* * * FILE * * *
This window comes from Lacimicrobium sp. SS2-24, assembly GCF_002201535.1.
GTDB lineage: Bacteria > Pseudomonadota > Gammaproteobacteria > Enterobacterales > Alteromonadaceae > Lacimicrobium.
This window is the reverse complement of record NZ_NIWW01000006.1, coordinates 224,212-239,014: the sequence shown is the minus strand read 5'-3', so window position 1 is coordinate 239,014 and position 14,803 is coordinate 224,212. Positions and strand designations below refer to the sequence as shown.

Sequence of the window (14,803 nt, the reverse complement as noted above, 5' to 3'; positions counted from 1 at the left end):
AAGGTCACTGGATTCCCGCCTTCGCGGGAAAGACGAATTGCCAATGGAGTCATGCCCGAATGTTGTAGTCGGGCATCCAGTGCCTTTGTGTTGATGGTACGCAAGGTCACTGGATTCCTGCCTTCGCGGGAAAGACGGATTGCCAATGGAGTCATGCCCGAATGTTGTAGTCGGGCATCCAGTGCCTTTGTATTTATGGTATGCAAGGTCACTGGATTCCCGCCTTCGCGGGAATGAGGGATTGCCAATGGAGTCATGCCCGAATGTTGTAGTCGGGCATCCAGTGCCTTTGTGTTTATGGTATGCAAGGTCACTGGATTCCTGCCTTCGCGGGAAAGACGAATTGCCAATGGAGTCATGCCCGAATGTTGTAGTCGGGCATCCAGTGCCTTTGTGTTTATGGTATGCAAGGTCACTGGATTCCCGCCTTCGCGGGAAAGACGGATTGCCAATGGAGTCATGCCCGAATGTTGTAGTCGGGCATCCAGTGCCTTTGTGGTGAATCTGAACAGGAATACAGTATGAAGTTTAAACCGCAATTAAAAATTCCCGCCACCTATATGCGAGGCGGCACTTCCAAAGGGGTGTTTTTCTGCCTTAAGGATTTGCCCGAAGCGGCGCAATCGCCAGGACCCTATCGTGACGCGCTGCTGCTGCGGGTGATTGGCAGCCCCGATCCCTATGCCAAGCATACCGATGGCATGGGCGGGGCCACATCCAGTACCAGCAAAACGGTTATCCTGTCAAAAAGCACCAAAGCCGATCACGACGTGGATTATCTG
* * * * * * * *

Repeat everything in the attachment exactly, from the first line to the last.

This window comes from Lacimicrobium sp. SS2-24, assembly GCF_002201535.1.
GTDB lineage: Bacteria > Pseudomonadota > Gammaproteobacteria > Enterobacterales > Alteromonadaceae > Lacimicrobium.
This window is the reverse complement of record NZ_NIWW01000006.1, coordinates 224,212-239,014: the sequence shown is the minus strand read 5'-3', so window position 1 is coordinate 239,014 and position 14,803 is coordinate 224,212. Positions and strand designations below refer to the sequence as shown.

Sequence of the window (14,803 nt, the reverse complement as noted above, 5' to 3'; positions counted from 1 at the left end):
AAGGTCACTGGATTCCCGCCTTCGCGGGAAAGACGAATTGCCAATGGAGTCATGCCCGAATGTTGTAGTCGGGCATCCAGTGCCTTTGTGTTGATGGTACGCAAGGTCACTGGATTCCTGCCTTCGCGGGAAAGACGGATTGCCAATGGAGTCATGCCCGAATGTTGTAGTCGGGCATCCAGTGCCTTTGTATTTATGGTATGCAAGGTCACTGGATTCCCGCCTTCGCGGGAATGAGGGATTGCCAATGGAGTCATGCCCGAATGTTGTAGTCGGGCATCCAGTGCCTTTGTGTTTATGGTATGCAAGGTCACTGGATTCCTGCCTTCGCGGGAAAGACGAATTGCCAATGGAGTCATGCCCGAATGTTGTAGTCGGGCATCCAGTGCCTTTGTGTTTATGGTATGCAAGGTCACTGGATTCCCGCCTTCGCGGGAAAGACGGATTGCCAATGGAGTCATGCCCGAATGTTGTAGTCGGGCATCCAGTGCCTTTGTGGTGAATCTGAACAGGAATACAGTATGAAGTTTAAACCGCAATTAAAAATTCCCGCCACCTATATGCGAGGCGGCACTTCCAAAGGGGTGTTTTTCTGCCTTAAGGATTTGCCCGAAGCGGCGCAATCGCCAGGACCCTATCGTGACGCGCTGCTGCTGCGGGTGATTGGCAGCCCCGATCCCTATGCCAAGCATACCGATGGCATGGGCGGGGCCACATCCAGTACCAGCAAAACGGTTATCCTGTCAAAAAGCACCAAAGCCGATCACGACGTGGATTATCTG